“How about a confirmation number?” she asks.
“Flight number?” she persists, giving me a mock exasperated look.
“Uh uh – nope!” I told her with a grin. “But I DO have this!” and I handed her my Silver US Airways Elite card.
“Oh! Well that will do very nicely!” she said, taking my card and swiping it through the machine.
“OK Ms Huddle” she says, reading my name off the screen. Then, just as she hits the “next” button, I see her eyes widen. “Hold on, some thing is not right. Did that say ‘Matthew’?“ she says with a surprised tone while hitting the “back” button and returning to the original screen. This time she takes her time and reads the full name and looks at me with an honestly shocked look in her eyes.
“Your Matthew?!” she almost whispers.
“Shhhhh. . .. “ I told her with a smile and a wink. I gave an exaggerated look to the left and then to the right. “don’t tell anyone!”
“Oh my God, I never would have known!” she tells me while reaching a hand out and puting it on my shoulder.
“Awe thanks!” I told, feeling very pleased that I was apparently passing so well today. After she looks at me for a couple more seconds, she recalls that had been in the middle of checking me in and returns to the computer screen. Soon, I’ve made my way through security and decide to hit up the first coffee stand I see. I decided to try an iced coffee in the hopes that it would cool me down as I am feeling uncomfortably warm and I can feel the perspiration building on my forehead and threatening my makeup.
“If you will step just to your left there, we’ll call you when your drink is ready sir.” Says the guy behind the counter as hands me back my change. Wow, not ten minutes ago I stunned the lady at the airline counter when she discovered I was male, and then this guy pegs me. I went from hero to zero in absolutely nothing flat. Oh well, such is life I suppose. . .
It was still mid morning when I landed in Newark. I still had an hour and a half drive to Fishkill, but I had all day to make it in, and so I figured I’d hit up a Goodwill along the way. That turned out to be a waste of time though, as it was one of the older Goodwill stores that didn’t have much of anything that anyone would want to buy in it. Disappointed that there would be no inexpensive treasures found today, I headed north for Fishkill NY – a relatively small town with not a great a deal of anything of interest in it. The company I was coming to work at is probably the only employer of note there. (there will be no prizes for those who figure out who my customer was – it is just too easy).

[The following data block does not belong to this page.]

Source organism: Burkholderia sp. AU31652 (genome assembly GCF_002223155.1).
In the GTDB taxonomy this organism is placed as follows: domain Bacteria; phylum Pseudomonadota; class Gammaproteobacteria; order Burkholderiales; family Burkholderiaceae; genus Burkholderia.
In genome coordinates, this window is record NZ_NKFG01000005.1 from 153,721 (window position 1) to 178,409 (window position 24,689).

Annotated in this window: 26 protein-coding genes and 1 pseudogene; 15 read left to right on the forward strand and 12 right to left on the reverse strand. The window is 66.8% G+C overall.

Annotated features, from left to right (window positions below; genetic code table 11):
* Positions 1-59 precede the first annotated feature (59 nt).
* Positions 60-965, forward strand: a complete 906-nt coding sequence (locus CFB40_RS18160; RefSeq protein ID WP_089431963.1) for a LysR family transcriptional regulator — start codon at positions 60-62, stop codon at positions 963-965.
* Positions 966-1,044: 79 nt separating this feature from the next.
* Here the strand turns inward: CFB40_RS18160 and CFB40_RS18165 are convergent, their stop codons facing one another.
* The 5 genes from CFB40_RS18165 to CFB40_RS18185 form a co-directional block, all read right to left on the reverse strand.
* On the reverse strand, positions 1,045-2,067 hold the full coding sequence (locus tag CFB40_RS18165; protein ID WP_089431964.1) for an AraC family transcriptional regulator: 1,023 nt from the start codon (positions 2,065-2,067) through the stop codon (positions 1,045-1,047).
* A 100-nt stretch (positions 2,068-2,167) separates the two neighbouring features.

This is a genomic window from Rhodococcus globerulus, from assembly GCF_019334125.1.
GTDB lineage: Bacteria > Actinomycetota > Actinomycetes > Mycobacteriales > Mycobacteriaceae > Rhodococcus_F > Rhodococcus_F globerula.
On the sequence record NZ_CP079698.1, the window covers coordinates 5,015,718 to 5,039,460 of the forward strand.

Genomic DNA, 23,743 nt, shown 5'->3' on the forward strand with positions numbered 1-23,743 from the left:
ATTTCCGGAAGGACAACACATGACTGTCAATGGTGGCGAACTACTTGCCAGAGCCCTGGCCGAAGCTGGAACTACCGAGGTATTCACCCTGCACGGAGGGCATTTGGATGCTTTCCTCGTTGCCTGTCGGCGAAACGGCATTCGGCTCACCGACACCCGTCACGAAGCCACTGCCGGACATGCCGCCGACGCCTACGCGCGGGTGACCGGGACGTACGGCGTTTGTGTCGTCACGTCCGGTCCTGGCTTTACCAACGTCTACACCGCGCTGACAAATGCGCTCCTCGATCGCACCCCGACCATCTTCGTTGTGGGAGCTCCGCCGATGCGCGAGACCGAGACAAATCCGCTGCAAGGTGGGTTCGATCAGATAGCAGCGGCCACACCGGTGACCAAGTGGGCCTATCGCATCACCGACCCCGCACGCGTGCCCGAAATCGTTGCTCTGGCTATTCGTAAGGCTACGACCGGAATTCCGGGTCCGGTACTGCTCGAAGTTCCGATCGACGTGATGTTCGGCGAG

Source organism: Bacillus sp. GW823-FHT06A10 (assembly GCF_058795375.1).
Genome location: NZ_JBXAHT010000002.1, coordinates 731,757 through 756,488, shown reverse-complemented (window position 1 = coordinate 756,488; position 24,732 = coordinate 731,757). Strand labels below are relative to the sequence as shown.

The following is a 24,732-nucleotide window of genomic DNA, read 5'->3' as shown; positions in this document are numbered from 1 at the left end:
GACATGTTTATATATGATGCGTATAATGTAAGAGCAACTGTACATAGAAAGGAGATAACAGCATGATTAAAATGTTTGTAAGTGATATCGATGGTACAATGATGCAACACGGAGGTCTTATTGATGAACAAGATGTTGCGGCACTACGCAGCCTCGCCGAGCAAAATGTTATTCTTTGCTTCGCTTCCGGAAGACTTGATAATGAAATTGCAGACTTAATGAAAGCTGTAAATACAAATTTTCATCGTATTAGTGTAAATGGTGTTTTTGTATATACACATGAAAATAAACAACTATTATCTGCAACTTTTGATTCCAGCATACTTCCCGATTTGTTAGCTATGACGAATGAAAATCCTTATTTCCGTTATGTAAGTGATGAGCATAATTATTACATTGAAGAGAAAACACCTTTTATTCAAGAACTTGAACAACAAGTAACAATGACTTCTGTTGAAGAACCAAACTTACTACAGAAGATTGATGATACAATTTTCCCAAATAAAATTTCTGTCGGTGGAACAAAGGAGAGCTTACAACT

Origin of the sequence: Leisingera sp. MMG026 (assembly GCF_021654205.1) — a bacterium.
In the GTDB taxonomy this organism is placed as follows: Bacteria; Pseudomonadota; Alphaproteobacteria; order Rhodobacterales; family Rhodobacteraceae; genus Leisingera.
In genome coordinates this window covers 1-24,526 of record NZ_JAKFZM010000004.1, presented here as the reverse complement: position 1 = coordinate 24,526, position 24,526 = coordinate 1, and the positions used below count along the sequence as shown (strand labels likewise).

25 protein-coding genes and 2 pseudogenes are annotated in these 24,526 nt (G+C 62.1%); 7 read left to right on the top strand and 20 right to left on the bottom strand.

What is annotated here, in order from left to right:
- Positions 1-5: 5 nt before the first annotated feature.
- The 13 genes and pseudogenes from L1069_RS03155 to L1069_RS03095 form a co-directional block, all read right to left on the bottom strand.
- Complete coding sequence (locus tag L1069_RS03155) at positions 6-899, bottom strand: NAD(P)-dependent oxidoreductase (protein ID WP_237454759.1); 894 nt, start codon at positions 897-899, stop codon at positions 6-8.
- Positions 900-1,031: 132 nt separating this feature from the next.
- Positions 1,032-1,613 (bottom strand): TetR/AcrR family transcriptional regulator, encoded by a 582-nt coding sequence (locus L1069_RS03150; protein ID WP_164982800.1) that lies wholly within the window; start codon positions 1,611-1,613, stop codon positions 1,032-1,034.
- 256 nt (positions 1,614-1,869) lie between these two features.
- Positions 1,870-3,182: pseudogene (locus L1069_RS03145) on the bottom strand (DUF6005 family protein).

I notice two things as I pull in to the Holiday Inn parking lot – there is a strip mall across the street with assorted shops and a movie theater, and my phone indicates a missed call. When I check my voice mail I find that it is from “Bart”, another one of our field service engineers. He tells me that he is at Fishkill temporarily covering a service contract on a different product line we have there. Well, so much for being free to be Kimberly for the majority of my time there, but I know and like the guy. In fact, I’m a large part of why he works for our field service group as I had convinced my manager to hire him away from our depot repair center and take a job with us several years ago. He is also friends with “Ted”, the guy that has just screwed up so bad, and so I know that we have much to discuss. Once I checked in to the hotel, I realized that it is still pretty early, Bart will be working several more hours, and so I hit up the strip mall and a movie. This time I watched “The Green Zone” – a fictional account of a US soldiers frustrated search for WMD in Iraq. It was a good movie, worth the seeing, and it passed the early afternoon. After the movie, it only took me a couple of minutes to discover that the strip mall didn’t have much of interest, and so I returned to the hotel where I went from Butterfly back to Caterpillar. Some times it’s hard to go back to being plain old ‘Matt’. When I’m doing the female thing, I feel happy and confident, and yes, even pretty. As Matt, I feel like a bird that has had his wings cut off and stuffed in a cage where he can’t fly. Sigh . . .
I had dinner with Bart, and of course we spent most of the time talking about Ted and his wife. While never quite coming to the point of tears, we were both more than a little emotional talking about the trouble with the peer that we have liked and admired so much. Both of us have spoken to his wife multiple times, trying to give her the feeling that she is not all alone in this. It’s heart wrenching to hear a good and lovely woman sobbing as her life and marriage are suddenly rocked.